Over at Westword.com there are some good articles regarding current efforts in Colorado to set a THC driving limit at five nanograms per milliliter of blood — a level that, while better than the per-se laws in states like Illinois (where any detection of THC qualifies as impairment), is still far too low for many people, particularly regular medical marijuana users.
THC driving limits could cause more innocent people to spend months in jail, attorney says explores the problems of testing, the long delays in tests, and the fact that too few people in the criminal justice system have been trained to understand them.
The document above also illustrates another issue that would be amplified by the passage of a THC driving limits bill, in Bresee’s opinion. The results listed under the test name “Blood Cannabinoid Confirmation” read, “Delta-9-THC-COOH 30 ng/ml,” which suggest that the driver in question had a THC level six times higher than the proposed intoxication limit. But that’s not true, since the THC-COOH reading measures “the amount of THC that is stored in fatty tissue cells, but that isn’t active,” Bresee says.
â€‹Department of heath tests later showed that the amount of active THC in the driver’s system (usually listed on forms as “Delta-9-THC,” sans the COOH) was six nanograms. And a private test that Bresee says is more accurate than ones the state runs — its methodology utilizes liquid, not gas, as does the CDPHE’s lab — registered the amount at just 1.5 nanograms.
Confused? So are many prosecutors, Bresee believes. […]
In one case set in a small eastern Colorado county, Bresee says it took him more than nine months to make a prosecutor understand the relevance of active versus inactive THC.
THC blood test: Pot critic William Breathes nearly 3 times over proposed limit when sober – in this article, a medical marijuana patient has his blood tested after a night of sleep and not smoking marijuana for 15 hours.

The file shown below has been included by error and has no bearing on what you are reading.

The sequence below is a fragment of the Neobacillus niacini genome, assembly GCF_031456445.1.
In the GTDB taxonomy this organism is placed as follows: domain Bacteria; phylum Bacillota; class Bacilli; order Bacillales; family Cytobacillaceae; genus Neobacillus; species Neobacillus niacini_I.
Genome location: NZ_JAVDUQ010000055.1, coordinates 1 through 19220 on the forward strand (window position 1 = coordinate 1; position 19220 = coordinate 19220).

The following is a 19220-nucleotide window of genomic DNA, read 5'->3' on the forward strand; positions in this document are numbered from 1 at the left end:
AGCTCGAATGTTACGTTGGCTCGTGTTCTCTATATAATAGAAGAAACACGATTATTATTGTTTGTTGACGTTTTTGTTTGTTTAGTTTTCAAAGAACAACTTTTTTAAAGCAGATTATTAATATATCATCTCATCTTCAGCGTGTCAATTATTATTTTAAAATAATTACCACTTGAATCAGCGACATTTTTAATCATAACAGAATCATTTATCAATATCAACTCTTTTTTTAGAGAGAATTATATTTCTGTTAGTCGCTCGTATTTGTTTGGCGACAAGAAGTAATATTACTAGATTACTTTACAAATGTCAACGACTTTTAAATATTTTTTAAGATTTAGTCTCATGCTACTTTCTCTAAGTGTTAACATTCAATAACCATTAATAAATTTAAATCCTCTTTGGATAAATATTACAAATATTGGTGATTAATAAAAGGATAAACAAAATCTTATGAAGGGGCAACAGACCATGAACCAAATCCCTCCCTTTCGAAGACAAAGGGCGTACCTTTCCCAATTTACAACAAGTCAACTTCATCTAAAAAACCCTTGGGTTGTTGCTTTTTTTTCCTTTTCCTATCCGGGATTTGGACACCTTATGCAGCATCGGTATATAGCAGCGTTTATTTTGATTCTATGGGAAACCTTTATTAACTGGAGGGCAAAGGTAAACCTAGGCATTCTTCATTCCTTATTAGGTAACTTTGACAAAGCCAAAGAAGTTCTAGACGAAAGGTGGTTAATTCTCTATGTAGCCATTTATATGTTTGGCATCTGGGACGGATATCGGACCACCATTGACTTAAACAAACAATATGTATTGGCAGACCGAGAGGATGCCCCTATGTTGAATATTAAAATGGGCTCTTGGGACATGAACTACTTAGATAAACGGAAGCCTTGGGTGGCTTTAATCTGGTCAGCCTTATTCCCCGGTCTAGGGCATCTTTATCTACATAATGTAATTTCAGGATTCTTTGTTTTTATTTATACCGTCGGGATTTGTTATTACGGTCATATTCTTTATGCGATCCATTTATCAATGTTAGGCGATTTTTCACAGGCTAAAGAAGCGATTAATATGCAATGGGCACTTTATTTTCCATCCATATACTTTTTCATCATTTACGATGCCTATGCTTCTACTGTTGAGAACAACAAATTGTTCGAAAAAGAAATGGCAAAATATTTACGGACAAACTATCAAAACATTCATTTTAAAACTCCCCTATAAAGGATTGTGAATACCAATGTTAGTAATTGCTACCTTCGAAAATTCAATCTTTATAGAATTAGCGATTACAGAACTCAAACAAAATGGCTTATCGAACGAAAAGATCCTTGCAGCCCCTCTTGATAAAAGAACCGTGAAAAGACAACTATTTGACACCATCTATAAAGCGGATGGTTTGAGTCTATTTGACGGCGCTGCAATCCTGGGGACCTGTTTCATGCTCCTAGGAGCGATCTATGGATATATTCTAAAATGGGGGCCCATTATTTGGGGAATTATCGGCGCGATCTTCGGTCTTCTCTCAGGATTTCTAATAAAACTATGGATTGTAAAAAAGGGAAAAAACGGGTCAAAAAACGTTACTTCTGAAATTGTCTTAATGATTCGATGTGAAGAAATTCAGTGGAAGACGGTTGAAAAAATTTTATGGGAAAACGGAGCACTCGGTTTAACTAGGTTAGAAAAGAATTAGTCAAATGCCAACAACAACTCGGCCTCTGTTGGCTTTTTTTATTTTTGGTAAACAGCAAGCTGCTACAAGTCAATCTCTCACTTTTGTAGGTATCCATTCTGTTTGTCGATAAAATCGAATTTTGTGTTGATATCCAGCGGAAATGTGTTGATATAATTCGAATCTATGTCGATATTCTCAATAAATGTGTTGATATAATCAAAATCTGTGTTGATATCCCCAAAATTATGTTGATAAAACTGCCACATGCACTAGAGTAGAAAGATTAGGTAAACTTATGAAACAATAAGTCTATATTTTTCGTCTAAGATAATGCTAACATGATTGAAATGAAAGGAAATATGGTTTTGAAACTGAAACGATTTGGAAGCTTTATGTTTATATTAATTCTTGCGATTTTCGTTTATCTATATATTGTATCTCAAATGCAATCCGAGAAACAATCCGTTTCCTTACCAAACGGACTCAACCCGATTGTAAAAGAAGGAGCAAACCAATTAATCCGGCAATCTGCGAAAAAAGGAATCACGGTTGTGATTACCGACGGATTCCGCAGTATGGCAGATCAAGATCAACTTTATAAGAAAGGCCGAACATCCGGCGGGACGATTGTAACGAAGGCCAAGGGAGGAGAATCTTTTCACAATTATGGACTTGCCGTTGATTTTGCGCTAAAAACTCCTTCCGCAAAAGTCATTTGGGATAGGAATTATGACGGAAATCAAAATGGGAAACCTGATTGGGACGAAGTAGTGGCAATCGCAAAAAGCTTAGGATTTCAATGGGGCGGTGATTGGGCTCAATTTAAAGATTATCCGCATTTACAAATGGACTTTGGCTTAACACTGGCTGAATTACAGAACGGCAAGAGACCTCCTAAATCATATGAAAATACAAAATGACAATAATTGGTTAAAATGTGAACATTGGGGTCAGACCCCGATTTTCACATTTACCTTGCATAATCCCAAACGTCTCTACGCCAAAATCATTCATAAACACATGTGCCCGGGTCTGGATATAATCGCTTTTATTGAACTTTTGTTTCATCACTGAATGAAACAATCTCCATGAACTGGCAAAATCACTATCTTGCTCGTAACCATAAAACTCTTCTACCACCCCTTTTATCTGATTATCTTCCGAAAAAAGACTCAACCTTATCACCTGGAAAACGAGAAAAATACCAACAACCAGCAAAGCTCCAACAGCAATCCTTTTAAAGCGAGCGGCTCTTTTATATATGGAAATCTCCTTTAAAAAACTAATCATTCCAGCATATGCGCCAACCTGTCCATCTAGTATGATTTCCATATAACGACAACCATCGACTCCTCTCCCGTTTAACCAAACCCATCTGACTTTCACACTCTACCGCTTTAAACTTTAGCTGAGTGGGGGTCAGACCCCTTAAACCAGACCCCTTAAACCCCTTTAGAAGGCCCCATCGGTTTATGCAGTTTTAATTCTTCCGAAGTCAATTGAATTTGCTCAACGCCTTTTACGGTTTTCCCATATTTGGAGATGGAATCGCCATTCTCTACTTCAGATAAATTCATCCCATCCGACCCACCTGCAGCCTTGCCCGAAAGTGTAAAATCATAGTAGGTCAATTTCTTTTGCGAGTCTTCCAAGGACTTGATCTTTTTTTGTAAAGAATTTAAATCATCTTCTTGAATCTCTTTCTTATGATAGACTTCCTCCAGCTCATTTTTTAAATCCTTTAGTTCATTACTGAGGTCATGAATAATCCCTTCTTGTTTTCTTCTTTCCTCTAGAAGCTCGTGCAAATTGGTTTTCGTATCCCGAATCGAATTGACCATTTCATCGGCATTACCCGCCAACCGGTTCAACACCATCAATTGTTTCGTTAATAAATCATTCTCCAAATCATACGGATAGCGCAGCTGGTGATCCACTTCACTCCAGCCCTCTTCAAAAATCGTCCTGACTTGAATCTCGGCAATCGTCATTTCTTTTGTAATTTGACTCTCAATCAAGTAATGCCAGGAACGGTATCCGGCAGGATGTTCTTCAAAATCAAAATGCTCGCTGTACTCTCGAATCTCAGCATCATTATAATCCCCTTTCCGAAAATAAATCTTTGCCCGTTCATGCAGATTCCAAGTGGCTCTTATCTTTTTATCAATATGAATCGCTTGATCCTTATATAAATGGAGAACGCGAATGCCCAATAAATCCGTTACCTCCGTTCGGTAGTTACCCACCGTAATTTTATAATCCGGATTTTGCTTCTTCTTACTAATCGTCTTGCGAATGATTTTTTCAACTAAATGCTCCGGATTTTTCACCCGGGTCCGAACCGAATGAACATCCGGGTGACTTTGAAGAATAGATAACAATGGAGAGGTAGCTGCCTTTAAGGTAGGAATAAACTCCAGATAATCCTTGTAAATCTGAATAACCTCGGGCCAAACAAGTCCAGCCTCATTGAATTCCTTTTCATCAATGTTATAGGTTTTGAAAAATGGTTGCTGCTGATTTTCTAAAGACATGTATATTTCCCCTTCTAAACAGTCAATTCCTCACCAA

Even when deemed sober by a doctor, my active THC levels were almost triple the proposed standard of 5 nanograms per milliliter of blood.[…]
The lab ran a serum/plasma test which showed my THC count to be at 27. According to Dr. Alan Shackelford, who ordered the blood work and evaluated my results, the number of active THC nanograms per milliliter count is about half of that total, or 13.5 nanograms of THC per milliliter of blood.
In short: If this bill passes and I was pulled over by police, I would be over the limit by 8.5 nanograms. By that logic, I would be more likely to have mowed down a family in my car on my way to the doctor’s office that day than actually arriving there safely. But I didn’t — because I wasn’t impaired.
Don’t take my word for it. According to Shackelford, who evaluated me before writing the order to have my blood drawn last Wednesday, I was “in no way incapacitated.” According to him, my test results show that it would not be uncommon to see such a high level in other people who use cannabis regularly — like medical marijuana patients. “Your level was about 13.5 for whole blood… which would have made you incapacitated on a lab value,” he said. “They need to vote this sucker down based on that alone.”
I’m all in favor of getting drivers off the road when they’re impaired, but a test that doesn’t actually determine impairment and will sweep up non-impaired drivers into the net is not at all helpful.
It seems to me that the best option may be a combination of videotaped field roadside sobriety tests plus blood testing, along with good judgement. The notion that at at x nanograms you’re OK, but x+1 nanograms and you’re impaired (particularly when that result can mean years of prison) is absurd.
Now if you have a videotaped sobriety test and the driver is staggering around with slurred speech and eye-hand coordination problems and the test comes in with significant THC presence, then I think a judge or jury can readily determine impairment. If, on the other hand, the person seems able to perform all requested sobriety tasks competently despite having a high THC blood level, and perhaps is able to show through subsequent testing that her regular use (as a patient or not) brings her levels up higher, then a judge or jury can rightly say that she was not impaired.
These are human beings, not machines.
Since the cause of most crashes is fatigue, I wonder why the legislature isn’t setting a legal limit on the levels of adenosine in the body.